Water vapor plays a significant role in the chemistry and radiation budget of the stratosphere. One of the strongest signals in global change is the observed long term increase of water vapor in the stratosphere by ~ 2 ppmv, i.e. nearly a doubling since the mid-1950s1,2. This increase is only partly understood and several processes have been suggested to contribute to the stratospheric water vapor change. Here we suggest a mechanism that links increasing anthropogenic SO2 emissions in southern and eastern Asia with an increase in stratospheric water. Trajectory studies and model simulations suggest that the SO2 increase results in the formation of more sulfuric acid aerosol particles in the upper tropical troposphere and, as a consequence, to more ice crystals of smaller size in the tropical tropopause layer, which are lifted into the stratosphere more readily. Our studies suggest that the effect of increasing SO2 emissions since the mid-1950s may have caused up to 50% of the currentlyunexplained stratospheric water vapor increase.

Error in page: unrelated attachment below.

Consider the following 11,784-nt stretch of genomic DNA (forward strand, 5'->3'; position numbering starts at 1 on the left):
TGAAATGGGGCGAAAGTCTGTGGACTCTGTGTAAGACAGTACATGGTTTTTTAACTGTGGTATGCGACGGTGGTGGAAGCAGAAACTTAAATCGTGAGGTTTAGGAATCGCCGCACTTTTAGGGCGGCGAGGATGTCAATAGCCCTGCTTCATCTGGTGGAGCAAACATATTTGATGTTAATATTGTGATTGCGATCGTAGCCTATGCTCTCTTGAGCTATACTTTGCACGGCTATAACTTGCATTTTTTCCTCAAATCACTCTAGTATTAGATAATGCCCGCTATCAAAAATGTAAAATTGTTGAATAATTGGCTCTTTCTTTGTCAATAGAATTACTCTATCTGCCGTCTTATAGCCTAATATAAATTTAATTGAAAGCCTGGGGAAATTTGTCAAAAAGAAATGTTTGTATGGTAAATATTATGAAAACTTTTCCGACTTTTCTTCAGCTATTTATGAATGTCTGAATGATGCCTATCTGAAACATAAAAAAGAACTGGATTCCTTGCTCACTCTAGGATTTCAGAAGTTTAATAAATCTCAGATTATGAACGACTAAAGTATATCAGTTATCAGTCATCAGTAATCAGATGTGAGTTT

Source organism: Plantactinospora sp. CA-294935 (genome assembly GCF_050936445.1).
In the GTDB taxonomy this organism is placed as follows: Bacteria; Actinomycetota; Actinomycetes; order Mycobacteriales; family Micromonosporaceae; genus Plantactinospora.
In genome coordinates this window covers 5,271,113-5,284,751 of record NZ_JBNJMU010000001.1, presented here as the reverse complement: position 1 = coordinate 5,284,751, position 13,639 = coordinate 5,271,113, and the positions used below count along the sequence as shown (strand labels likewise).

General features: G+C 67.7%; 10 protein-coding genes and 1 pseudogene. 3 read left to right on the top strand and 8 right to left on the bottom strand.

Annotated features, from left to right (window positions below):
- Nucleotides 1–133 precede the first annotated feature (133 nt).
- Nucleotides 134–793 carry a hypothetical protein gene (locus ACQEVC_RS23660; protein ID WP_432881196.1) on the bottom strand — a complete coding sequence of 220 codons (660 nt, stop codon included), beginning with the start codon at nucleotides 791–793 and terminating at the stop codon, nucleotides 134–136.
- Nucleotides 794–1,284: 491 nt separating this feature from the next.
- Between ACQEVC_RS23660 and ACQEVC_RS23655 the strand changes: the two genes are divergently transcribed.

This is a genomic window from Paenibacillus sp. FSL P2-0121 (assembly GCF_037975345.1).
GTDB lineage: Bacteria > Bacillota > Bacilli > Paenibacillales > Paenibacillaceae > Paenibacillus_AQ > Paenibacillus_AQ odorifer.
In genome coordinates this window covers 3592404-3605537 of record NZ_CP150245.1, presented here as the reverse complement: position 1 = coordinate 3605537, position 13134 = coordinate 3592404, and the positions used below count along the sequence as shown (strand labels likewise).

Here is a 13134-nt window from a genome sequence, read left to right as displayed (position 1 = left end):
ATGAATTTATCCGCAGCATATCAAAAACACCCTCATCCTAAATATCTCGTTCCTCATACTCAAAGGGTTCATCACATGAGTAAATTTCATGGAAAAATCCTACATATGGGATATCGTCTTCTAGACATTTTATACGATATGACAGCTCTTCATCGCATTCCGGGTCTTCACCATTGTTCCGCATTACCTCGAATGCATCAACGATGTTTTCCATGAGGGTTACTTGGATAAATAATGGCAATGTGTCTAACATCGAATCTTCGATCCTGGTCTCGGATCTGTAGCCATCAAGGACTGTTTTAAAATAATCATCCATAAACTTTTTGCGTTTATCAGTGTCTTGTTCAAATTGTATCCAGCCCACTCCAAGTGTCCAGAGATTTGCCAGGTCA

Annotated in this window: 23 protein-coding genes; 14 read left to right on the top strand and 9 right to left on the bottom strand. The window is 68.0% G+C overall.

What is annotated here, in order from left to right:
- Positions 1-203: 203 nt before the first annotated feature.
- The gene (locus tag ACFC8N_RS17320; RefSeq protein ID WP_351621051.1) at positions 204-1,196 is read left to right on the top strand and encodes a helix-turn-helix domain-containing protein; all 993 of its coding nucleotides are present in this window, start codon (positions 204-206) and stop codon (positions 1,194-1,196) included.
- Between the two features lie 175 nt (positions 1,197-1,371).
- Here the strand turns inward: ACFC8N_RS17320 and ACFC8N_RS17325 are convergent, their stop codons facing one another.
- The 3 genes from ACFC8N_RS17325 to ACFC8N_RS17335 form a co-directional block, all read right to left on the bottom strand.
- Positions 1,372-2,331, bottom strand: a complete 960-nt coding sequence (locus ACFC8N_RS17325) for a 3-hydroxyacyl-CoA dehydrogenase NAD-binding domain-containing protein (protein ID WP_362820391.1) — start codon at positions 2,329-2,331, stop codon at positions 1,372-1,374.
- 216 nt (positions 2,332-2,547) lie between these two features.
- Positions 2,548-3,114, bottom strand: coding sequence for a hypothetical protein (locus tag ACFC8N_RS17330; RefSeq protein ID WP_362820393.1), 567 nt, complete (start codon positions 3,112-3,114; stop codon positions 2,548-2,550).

Helmholtz Research Programs > MARCOPOLI (2004-2008) > MAR1-Decadal Variability and Global Change
Helmholtz Research Programs > MARCOPOLI (2004-2008) > POL-MARCOPOLI
Helmholtz Research Programs > MARCOPOLI (2004-2008) > POL1-Processes and interactions in the polar climate system